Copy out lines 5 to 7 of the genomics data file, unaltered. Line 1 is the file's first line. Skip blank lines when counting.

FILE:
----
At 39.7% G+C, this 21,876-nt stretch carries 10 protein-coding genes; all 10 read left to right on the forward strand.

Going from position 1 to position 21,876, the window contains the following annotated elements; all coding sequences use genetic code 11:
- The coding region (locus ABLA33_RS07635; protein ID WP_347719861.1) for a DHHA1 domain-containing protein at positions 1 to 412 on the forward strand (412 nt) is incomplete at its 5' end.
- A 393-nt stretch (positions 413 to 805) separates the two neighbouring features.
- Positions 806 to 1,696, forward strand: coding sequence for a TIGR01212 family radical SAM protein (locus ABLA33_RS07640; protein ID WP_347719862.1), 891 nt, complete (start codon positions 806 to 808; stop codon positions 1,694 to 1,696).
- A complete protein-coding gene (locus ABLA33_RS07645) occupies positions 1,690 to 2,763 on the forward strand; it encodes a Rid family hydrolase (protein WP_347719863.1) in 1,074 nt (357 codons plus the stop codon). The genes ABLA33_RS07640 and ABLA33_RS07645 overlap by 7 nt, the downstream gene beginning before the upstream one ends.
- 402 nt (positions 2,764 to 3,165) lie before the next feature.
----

- Positions 806 to 1,696, forward strand: coding sequence for a TIGR01212 family radical SAM protein (locus ABLA33_RS07640; protein ID WP_347719862.1), 891 nt, complete (start codon positions 806 to 808; stop codon positions 1,694 to 1,696).
- A complete protein-coding gene (locus ABLA33_RS07645) occupies positions 1,690 to 2,763 on the forward strand; it encodes a Rid family hydrolase (protein WP_347719863.1) in 1,074 nt (357 codons plus the stop codon). The genes ABLA33_RS07640 and ABLA33_RS07645 overlap by 7 nt, the downstream gene beginning before the upstream one ends.
- 402 nt (positions 2,764 to 3,165) lie before the next feature.